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Database of Abstracts of Reviews of Effects (DARE): Quality-assessed Reviews [Internet]. York (UK): Centre for Reviews and Dissemination (UK); 1995-.

Database of Abstracts of Reviews of Effects (DARE): Quality-assessed Reviews [Internet].

Risk of cardiovascular disease from antiretroviral therapy for HIV: a systematic review

Review published: 2013.

Bibliographic details: Bavinger C, Bendavid E, Niehaus K, Olshen RA, Olkin I, Sundaram V, Wein N, Holodniy M, Hou N, Owens DK, Desai M.  Risk of cardiovascular disease from antiretroviral therapy for HIV: a systematic review. PLOS ONE 2013; 8(3):e59551. [PMC free article: PMC3608726] [PubMed: 23555704]

Abstract

BACKGROUND: Recent studies suggest certain antiretroviral therapy (ART) drugs are associated with increases in cardiovascular disease.

PURPOSE: We performed a systematic review and meta-analysis to summarize the available evidence, with the goal of elucidating whether specific ART drugs are associated with an increased risk of myocardial infarction (MI).

DATA SOURCES: We searched Medline, Web of Science, the Cochrane Library, and abstract archives from the Conference on Retroviruses and Opportunistic Infections and International AIDS Society up to June 2011 to identify published articles and abstracts.

STUDY SELECTION: Eligible studies were comparative and included MI, strokes, or other cardiovascular events as outcomes.

DATA EXTRACTION: Eligibility screening, data extraction, and quality assessment were performed independently by two investigators.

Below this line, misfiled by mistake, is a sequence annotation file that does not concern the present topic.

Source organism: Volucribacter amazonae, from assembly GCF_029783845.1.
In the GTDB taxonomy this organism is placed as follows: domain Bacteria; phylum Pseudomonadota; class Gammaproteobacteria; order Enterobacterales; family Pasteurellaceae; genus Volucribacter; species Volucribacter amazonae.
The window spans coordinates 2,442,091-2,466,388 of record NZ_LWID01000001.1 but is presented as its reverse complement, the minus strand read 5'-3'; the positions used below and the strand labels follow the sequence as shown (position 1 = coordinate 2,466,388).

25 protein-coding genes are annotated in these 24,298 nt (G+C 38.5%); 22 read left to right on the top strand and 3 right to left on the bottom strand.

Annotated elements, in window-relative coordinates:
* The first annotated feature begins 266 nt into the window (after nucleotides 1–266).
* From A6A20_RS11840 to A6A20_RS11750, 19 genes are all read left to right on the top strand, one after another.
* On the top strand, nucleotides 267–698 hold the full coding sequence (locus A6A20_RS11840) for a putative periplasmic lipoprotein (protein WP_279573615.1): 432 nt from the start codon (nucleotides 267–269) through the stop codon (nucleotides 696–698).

DATA SYNTHESIS: Random effects methods and Fisher's combined probability test were used to summarize evidence.

FINDINGS: Twenty-seven studies met inclusion criteria, with 8 contributing to a formal meta-analysis. Findings based on two observational studies indicated an increase in risk of MI for patients recently exposed (usually defined as within last 6 months) to abacavir (RR 1.92, 95% CI 1.51-2.42) and protease inhibitors (PI) (RR 2.13, 95% CI 1.06-4.28). Our analysis also suggested an increased risk associated with each additional year of exposure to indinavir (RR 1.11, 95% CI 1.05-1.17) and lopinavir (RR 1.22, 95% CI 1.01-1.47). Our findings of increased cardiovascular risk from abacavir and PIs were in contrast to four published meta-analyses based on secondary analyses of randomized controlled trials, which found no increased risk from cardiovascular disease.

CONCLUSION: Although observational studies implicated specific drugs, the evidence is mixed. Further, meta-analyses of randomized trials did not find increased risk from abacavir and PIs. Our findings that implicate specific ARTs in the observational setting provide sufficient evidence to warrant further investigation of this relationship in studies designed for that purpose.

CRD has determined that this article meets the DARE scientific quality criteria for a systematic review.

Copyright © 2014 University of York.

PMID: 23555704

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